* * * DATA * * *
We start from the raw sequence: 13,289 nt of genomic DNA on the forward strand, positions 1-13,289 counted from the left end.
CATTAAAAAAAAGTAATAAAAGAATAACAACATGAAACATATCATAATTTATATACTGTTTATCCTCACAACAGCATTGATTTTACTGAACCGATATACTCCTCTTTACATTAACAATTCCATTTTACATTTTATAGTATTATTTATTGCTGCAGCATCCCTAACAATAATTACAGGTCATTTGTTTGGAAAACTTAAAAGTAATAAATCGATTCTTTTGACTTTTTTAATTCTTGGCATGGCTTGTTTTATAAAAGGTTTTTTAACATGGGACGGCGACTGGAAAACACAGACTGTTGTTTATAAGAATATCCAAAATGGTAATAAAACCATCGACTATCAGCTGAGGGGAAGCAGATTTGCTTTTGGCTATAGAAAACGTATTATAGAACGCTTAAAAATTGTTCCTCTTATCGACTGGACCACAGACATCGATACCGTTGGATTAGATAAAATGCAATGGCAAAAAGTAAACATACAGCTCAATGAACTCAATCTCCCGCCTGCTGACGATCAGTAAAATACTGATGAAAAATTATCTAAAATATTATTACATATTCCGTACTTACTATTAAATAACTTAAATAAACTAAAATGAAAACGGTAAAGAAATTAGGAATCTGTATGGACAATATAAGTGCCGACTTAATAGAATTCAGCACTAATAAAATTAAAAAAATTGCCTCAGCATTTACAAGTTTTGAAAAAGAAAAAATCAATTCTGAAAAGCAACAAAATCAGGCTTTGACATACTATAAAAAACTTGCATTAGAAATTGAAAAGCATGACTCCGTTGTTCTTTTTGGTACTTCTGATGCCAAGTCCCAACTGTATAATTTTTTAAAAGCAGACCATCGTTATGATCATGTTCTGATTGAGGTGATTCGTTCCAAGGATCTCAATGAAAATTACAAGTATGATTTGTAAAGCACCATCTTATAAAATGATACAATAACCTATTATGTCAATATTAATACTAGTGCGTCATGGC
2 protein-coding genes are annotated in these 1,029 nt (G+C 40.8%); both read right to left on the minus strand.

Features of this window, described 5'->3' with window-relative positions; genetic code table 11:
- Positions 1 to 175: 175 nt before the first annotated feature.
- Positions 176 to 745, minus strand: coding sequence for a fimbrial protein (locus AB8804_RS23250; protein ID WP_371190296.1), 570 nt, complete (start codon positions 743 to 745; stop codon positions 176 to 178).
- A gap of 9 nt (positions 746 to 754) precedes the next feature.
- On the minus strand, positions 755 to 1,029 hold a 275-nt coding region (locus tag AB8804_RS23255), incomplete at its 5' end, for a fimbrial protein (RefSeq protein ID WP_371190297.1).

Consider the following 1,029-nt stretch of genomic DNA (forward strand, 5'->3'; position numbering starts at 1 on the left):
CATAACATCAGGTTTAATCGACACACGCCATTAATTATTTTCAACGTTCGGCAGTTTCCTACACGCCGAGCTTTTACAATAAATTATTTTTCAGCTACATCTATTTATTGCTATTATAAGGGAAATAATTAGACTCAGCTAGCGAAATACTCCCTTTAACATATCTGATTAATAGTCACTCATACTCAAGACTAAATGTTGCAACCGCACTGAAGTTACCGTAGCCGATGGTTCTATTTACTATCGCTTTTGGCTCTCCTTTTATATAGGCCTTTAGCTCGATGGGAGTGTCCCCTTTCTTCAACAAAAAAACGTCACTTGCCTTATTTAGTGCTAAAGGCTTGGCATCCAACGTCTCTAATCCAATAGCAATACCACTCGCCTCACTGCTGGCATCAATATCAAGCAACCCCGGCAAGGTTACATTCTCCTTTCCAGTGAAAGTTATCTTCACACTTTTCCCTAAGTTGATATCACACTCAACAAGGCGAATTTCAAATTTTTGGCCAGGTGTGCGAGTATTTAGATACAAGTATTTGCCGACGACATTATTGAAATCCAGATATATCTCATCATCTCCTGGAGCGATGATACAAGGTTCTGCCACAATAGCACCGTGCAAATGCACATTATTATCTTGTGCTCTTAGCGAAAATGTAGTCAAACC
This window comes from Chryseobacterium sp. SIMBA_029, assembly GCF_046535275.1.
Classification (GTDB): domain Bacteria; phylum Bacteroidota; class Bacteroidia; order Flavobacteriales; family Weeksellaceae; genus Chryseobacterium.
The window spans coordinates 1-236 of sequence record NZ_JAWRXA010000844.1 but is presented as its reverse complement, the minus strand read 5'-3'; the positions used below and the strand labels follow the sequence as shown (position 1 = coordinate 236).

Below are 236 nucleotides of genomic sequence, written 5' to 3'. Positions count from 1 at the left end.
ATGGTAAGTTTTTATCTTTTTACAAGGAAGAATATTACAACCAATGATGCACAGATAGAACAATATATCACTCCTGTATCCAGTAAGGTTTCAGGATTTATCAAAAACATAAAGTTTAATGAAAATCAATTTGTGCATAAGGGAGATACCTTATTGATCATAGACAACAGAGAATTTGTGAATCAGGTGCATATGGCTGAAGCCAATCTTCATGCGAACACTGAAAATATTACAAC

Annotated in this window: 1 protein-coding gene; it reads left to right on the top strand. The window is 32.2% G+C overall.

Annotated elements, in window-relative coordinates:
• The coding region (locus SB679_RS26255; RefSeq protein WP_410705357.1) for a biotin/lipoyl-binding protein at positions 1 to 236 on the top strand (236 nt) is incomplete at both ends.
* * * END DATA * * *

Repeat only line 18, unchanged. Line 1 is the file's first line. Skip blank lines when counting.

• The coding region (locus SB679_RS26255; RefSeq protein WP_410705357.1) for a biotin/lipoyl-binding protein at positions 1 to 236 on the top strand (236 nt) is incomplete at both ends.